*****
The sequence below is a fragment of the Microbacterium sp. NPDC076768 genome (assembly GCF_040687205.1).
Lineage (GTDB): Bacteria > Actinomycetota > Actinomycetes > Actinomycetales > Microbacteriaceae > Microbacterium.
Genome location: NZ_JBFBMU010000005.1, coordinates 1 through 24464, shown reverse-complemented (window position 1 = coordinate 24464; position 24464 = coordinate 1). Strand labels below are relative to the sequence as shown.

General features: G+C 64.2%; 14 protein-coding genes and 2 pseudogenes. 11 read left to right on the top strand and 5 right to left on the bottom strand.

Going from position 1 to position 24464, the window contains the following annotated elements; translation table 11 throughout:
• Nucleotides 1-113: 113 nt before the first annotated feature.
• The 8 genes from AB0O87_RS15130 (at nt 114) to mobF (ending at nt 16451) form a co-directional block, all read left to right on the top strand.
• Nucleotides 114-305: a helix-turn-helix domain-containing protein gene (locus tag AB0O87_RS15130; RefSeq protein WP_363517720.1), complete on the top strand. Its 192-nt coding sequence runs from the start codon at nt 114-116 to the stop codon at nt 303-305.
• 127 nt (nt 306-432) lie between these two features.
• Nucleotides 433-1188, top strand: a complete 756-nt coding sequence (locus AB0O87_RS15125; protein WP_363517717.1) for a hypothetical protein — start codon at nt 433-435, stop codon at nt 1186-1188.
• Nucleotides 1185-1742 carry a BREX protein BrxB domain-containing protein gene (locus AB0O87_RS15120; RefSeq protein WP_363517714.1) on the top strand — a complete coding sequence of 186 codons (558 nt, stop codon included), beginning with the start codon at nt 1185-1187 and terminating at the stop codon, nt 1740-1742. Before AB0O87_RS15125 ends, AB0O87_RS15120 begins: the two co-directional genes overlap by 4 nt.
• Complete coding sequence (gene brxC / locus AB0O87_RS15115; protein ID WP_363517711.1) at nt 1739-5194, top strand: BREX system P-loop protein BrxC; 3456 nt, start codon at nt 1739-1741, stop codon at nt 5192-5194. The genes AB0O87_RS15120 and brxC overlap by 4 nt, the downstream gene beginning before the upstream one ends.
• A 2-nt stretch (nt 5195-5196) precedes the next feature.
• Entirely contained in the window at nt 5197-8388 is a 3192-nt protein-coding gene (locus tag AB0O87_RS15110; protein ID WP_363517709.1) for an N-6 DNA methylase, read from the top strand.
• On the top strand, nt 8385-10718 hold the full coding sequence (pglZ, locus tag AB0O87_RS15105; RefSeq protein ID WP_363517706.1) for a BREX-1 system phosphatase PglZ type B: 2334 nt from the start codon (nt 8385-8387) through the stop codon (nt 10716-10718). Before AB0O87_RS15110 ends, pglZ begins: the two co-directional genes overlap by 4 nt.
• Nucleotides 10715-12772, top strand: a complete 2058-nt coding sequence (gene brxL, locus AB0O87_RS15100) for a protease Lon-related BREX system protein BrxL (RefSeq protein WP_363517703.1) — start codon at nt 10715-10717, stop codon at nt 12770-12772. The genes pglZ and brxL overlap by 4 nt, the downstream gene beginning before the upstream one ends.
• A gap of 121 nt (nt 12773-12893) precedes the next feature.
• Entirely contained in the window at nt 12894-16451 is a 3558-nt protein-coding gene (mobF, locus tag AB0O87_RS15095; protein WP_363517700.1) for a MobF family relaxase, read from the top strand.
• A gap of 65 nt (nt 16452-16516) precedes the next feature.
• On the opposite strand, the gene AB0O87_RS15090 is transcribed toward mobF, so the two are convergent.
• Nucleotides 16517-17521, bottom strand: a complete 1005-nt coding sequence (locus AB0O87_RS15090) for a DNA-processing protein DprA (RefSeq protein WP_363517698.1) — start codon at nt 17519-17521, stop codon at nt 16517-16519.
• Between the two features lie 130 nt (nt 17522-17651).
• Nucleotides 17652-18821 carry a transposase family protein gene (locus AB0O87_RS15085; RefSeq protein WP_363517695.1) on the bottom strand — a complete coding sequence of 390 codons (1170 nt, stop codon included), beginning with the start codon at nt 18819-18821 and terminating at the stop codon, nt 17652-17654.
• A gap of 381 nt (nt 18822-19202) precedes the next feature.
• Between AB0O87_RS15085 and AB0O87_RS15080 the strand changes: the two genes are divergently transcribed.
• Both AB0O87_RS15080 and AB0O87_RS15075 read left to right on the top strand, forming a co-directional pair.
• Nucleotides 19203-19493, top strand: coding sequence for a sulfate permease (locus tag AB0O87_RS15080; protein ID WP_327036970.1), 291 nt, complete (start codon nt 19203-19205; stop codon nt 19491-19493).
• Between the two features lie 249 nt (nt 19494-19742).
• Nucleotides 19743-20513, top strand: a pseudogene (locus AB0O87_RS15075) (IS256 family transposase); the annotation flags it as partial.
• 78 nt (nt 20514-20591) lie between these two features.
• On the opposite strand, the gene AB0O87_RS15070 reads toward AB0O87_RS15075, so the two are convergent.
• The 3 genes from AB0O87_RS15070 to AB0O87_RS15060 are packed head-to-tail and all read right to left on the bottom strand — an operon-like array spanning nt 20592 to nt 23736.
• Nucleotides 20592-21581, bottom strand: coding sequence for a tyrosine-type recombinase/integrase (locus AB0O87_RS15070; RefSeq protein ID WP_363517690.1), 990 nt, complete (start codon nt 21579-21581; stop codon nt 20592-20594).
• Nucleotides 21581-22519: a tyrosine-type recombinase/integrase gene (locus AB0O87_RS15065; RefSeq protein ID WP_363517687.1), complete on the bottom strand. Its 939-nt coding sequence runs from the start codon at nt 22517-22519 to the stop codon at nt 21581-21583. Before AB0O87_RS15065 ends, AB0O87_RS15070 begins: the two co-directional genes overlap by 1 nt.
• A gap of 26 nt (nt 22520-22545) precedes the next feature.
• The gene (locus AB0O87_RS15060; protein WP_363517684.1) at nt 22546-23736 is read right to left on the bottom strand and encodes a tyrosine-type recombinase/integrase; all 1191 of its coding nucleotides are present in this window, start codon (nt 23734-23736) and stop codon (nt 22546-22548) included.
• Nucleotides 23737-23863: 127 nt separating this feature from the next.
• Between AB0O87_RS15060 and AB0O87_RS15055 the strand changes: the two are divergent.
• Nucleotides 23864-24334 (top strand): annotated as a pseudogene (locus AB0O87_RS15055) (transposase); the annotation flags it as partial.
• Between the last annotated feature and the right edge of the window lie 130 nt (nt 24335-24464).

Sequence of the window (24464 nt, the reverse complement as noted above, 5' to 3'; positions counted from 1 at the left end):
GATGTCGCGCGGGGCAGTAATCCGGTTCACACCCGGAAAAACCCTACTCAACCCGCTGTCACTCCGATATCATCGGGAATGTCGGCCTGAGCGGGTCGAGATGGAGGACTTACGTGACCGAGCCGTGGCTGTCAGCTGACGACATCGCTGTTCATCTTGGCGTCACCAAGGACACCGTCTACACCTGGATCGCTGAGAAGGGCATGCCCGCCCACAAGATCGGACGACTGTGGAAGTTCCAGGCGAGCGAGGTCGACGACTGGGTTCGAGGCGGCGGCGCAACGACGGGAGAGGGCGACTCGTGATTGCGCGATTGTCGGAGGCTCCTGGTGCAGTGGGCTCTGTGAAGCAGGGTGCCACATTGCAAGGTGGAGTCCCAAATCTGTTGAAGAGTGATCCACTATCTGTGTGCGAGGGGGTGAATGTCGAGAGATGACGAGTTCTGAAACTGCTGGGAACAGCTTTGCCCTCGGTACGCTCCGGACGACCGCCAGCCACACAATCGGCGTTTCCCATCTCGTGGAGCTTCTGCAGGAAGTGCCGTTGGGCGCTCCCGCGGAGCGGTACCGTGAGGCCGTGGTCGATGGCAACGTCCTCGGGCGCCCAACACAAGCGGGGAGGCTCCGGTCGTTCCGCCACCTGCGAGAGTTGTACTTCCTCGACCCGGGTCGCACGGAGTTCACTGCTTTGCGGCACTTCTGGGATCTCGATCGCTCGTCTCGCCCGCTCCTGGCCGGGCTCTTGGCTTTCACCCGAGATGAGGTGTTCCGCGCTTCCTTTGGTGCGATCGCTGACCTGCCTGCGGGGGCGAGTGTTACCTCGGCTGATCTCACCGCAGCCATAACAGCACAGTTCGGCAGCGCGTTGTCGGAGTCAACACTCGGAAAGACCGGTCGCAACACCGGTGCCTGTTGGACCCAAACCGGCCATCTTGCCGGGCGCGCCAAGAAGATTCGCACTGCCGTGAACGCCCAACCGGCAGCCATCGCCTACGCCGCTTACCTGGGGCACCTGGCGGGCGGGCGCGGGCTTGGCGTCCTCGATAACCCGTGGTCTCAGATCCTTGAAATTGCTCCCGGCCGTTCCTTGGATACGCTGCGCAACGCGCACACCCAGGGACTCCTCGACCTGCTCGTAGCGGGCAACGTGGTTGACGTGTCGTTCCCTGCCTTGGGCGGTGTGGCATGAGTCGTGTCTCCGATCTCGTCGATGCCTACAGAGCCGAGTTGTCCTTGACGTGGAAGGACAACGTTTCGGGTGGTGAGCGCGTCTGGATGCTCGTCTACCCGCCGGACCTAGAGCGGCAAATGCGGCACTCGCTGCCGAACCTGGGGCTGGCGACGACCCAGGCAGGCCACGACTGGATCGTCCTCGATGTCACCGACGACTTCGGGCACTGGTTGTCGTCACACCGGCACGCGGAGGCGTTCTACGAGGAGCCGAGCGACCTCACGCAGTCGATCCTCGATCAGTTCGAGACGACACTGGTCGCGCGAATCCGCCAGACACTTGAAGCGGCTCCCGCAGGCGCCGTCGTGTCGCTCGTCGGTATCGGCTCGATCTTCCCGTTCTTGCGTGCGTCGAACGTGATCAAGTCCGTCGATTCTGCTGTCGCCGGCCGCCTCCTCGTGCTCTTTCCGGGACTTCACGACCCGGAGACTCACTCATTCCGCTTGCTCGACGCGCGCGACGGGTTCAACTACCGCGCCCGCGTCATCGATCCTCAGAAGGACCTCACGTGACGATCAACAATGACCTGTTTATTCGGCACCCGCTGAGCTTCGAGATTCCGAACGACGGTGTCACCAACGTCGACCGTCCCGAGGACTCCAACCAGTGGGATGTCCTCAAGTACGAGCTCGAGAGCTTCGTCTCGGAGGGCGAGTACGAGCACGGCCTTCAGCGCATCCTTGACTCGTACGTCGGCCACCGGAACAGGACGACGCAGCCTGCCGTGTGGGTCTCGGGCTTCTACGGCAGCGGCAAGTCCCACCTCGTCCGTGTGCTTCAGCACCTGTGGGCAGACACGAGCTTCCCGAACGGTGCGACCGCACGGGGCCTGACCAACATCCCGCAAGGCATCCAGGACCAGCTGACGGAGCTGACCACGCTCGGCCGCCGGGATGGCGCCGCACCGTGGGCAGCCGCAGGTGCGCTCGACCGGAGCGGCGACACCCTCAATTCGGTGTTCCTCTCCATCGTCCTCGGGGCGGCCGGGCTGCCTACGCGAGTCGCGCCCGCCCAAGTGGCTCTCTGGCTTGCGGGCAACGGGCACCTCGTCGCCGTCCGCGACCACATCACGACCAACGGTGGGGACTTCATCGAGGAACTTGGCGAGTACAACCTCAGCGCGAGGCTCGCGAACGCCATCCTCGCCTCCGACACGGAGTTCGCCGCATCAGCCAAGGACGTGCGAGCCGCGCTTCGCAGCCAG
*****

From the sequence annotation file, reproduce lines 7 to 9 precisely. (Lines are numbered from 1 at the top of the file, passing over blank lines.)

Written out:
• The 8 genes from AB0O87_RS15130 (at nt 114) to mobF (ending at nt 16451) form a co-directional block, all read left to right on the top strand.
• Nucleotides 114-305: a helix-turn-helix domain-containing protein gene (locus tag AB0O87_RS15130; RefSeq protein WP_363517720.1), complete on the top strand. Its 192-nt coding sequence runs from the start codon at nt 114-116 to the stop codon at nt 303-305.
• 127 nt (nt 306-432) lie between these two features.